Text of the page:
DEAR DR. FOX: I have been fostering a 7-year-old female Westie for the past five months. The rescue center told me that a Missouri breeder dropped her off, saying that the dog had no problems, was in good health and had been kept in a pen her whole life. It took her a little bit to come around to me, but she now comes when I call to her and can obey simple commands.
I would like to socialize her, but she seems to be very sensitive to sounds that naturally occur in a home, and she is extremely frightened of the outdoors and other people. If the dog and I are outside in the backyard and she hears a neighbor talking or a car drive by, she panics, pants, shakes and begs to go back inside. She doesn't know how to play or chew on toys, and she seems to want only to hide in a corner and sleep all day. She doesn't bark, bite or act aggressive -- just scared all the time. I speak softly to her, pet her and show her as much love as I can, and she trusts me now, but she can't seem to accept the simplest of noises, like a door closing or the neighbor's lawn mower.
Can you think of anything I can do to help her relax around normal noises and people? Is there a book you can recommend? -- L.M., St. Louis
DEAR L.M.: You have my sympathy, and I share with you the frustration and sense of failure you have gone through with this poor dog. It is likely your dog is suffering from the consequences of prolonged environmental deprivation (PED), a syndrome that researchers studied in dogs decades ago. Depending on breed, temperament, duration of confinement and the quality of rehabilitation treatment, recovery is possible, though there are no guarantees. This syndrome is similar in some ways to post-traumatic stress disorder (PTSD).
Under veterinary and behavioral therapist guidance, using a combination of Valium or Xanax with gradual desensitization behavior modification, your little terrier may recover and enjoy a better quality of life with freedom from fear. Spending several hours a day with an easygoing, friendly dog could be the best medicine. You might also try fitting her with an anxiety wrap -- such as the kind sold to help dogs suffering from fear of thunder -- when you go out.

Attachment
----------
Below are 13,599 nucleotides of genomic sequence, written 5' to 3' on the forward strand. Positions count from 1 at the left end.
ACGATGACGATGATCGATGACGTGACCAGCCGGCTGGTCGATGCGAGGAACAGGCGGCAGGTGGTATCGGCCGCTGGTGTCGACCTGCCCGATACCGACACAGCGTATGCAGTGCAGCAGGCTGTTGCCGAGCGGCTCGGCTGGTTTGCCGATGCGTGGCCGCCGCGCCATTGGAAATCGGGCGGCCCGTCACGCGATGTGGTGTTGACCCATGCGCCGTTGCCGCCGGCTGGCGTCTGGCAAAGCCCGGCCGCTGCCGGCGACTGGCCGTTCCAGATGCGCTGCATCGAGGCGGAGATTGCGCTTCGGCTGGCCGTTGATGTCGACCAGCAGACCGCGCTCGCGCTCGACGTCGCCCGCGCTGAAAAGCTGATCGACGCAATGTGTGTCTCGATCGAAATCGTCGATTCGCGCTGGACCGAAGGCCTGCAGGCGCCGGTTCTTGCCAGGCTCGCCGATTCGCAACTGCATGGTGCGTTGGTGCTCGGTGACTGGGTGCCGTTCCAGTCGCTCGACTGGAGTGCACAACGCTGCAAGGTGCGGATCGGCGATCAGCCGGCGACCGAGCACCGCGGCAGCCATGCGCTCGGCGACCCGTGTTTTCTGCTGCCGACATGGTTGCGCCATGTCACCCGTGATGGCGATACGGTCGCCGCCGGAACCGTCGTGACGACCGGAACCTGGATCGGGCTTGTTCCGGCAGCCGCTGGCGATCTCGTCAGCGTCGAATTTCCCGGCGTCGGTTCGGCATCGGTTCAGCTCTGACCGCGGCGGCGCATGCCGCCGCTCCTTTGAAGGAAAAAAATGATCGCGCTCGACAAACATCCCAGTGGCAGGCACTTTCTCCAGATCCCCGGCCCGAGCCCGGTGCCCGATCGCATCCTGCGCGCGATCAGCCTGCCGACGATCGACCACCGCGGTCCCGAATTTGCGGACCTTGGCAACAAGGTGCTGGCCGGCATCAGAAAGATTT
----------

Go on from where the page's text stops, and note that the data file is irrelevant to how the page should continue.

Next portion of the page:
Your letter is a red flag for purebred dog adoption networks and prospective long-distance adopters. These organizations have a responsibility to the dogs to ensure they are suitable for adoption in terms of temperament and compatibility and that dogs with PED and other behavioral problems are given appropriate treatment -- like good foster homes -- prior to being put up for adoption.
DEAR DR. FOX: We have a 2 1/2-year-old cat, Tuxedo, who we adopted last year. He prefers being outdoors and on the screened porch, with the screen door ajar. His personality is loving to us and fearful of other people and noises.
He has not learned to use our porch pet door (lightweight plastic). We carry him to the door and coax him with food and treats to open it when he is most hungry and try when he is outside by opening the flap and enticing him with favorite food. He simply will not walk through or allow us to gently lift him through the open flap.
Please help. We need to have the screen door closed. Our vet couldn't offer any new suggestions. -- W.K., Front Royal, Va.
DEAR W.K.: I am very much opposed to letting cats go free outdoors unless they enter a bird-proof and escape-proof enclosure.
Please make every effort to help your cat enjoy life outdoors in an enclosure rather than allowing him to roam free. Many cat owners build outdoor enclosures for their cats to enjoy. Alternatively, you can make the screened porch more cat friendly by including a cat condo, scratch-post or secure tree branch placed for him so he can climb and look out. Consider adopting an easygoing, healthy young cat to enrich his social life indoors. Cats can be trained to wear a harness and enjoy strolling outdoors on a leash.
Pet doors should be left open initially so the animal gets used to passing through the opening. Then tape it up so it is half-closed and just needs a little push up.
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(Send all mail to email@example.com or to Dr. Michael Fox in care of Universal Uclick, 1130 Walnut St., Kansas City, MO 64106. The volume of mail received prohibits personal replies, but questions and comments of general interest will be discussed in future columns.
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